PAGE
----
I think we had more fun.

Discussion in 'General OFF TOPIC' started by The Tourist, Sep 3, 2011.

  1. The Tourist

    The Tourist Banned

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    Recently I answered a thread on our modern high-end bikes, and in re-reading that post it sounded like a lot of kvetching. Oh, I meant every word, but there's a real solid concept behind it. Most of us would be happier living "back in the day."

    During one Presidential election, people asked, "Are you better off now than you were four years ago?" And I'd like to ask that question pertaining to us and our bikes. Would you trade that helmet-free straight pipe era for a really snazzy chrome GPS and a heated seat? Of course not.

    A few months ago a club patriarch asked me if I could attend a meeting. I told him I had plans for that Tuesday evening. He told me, "Don't worry, we have our meetings on Sunday afternoons now..."

    Sunday afternoons? We isn't everyone riding? You mean a motorcycle club parks a real functioning bike in a parking lot to only talk about riding motorcycles on a day off from work? I don't seem to remember Captain America and Billy sitting around for two hours discussing quorums, bi-laws, new business and fixing clubhouse rain gutters.

    I do see kids wearing their grandfather's old road clothes and trying to recreate that time. I saw the last of the 'golden age.' My mentors were some of the last WWII generation and founders of bike clubs we all know now. Oh, I got chewed out for being a dumb kid, got my nose broken twice, went broke, blew the front jug off a shovel, and spent far too many winters kneeling on a frozen garage floor.

    You should have been there. And while I admit the bikes get faster and the girls get prettier everytime we re-tell a story, I sometimes miss the unheated crackerbox apartment and those old shovels.

    Tell you a secret. I changed out my bike to a Sifton cam. Told everyone I did it for "performance." Heck, I read it had a 'longer duration,' meaning a little more overlap. I weighed 140 pounds then, and it made it easier to kick over that Super Glide. Lots of pretty girls, no electric feet...:lolrolling

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  2. wilks3

    wilks3 Junior Member

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    Brings back memories of my first HD...1976 Sportster, 1000cc/4 speed.
    Simple and very simply fast!
    wilks3
    :USA
     
  3. The Tourist

    The Tourist Banned

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    While I remember that era quite fondly, I do have to keep reminding myself I was a dumb kid. Juiced up our engines, but didn't do a thing to our suspensions.

    Check out the forks on that 1971 Super Glide. Look at the front brake, and imagine that machine screaming around town, dumb kid steering, all held up by a spongy Sportster fork and a single-leading shoe front brake.

    It's a wonder any of us survived.
     
  4. wilks3

    wilks3 Junior Member

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    Ya, 10-4 on that one! I guess it does really mean that God has a plan for each of us! :s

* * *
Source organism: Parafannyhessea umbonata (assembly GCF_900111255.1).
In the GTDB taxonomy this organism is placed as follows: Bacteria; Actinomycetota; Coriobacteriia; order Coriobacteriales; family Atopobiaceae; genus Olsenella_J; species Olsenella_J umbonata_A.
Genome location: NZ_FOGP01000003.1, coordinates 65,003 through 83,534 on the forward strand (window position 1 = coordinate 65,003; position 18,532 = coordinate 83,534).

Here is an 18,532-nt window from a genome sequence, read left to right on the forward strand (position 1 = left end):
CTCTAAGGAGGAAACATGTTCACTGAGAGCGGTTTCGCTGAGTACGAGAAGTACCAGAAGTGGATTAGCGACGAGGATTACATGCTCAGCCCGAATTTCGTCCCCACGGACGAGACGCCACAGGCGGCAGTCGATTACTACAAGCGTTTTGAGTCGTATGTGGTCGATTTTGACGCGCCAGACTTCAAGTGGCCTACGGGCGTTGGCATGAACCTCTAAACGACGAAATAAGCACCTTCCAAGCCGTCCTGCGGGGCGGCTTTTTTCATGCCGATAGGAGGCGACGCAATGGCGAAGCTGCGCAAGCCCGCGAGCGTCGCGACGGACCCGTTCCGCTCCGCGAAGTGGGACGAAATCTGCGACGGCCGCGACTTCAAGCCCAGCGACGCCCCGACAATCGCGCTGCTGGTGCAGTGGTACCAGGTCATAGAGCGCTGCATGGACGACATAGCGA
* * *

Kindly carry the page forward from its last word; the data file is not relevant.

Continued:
wilks3
    USA
     
  5. chaparral2f

    chaparral2f Member

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    I sometimes think back about those days, and yeah, I miss them. But I also remember kicking my pan for what seemed like hours. Then there was all the times of taking that 1 guage away from old Twilight before he could shoot somebody. Of course now most of the old club are dead or still in jail, and I'm just another old retiree grumbling about the new guys. You know maybe I don't miss it as much as I thought
     
  6. The Tourist

    The Tourist Banned

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    I've thought that myself. It's like being in school and seeing the new class that replaces you. Many people have related that "they look so young."

    Additionally, I'm not sure I want to pile on 600 miles on those old bikes now. When I was twenty years old I was just happy to be on the highway. In that era older bikers pointed out my shock absorbers with a comment like, "We rode hard-tails and had to wear kidney belts to keep them from bleeding." Yikes, take a trip, lacerate a kidney?

    To them I was 'privileged,' not a real biker.
     
  7. chaparral2f

    chaparral2f Member

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  8. The Tourist

    The Tourist Banned

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    I also bought an an FXE, titled as a 1974. Yikes, that "E" meant absolutely nothing on my bike. I had to kick that thing more than the 1971 Super Glide I first owned of that model.

    Funny how your perceptions stay the same. I've always wanted a kick pedal, even on my bikes now--just in case. Oh, none of them have ever failed to start, but I remember the bikes that did fail.

    If I did a lot of stops and starts while running errands, I just kick-started the bike when I left. I knew that tiny battery would go flat anyway, and the engine was hot, so I had a shot at getting it to start right up.

    BTW, did their bowling balls fail as much as their bikes?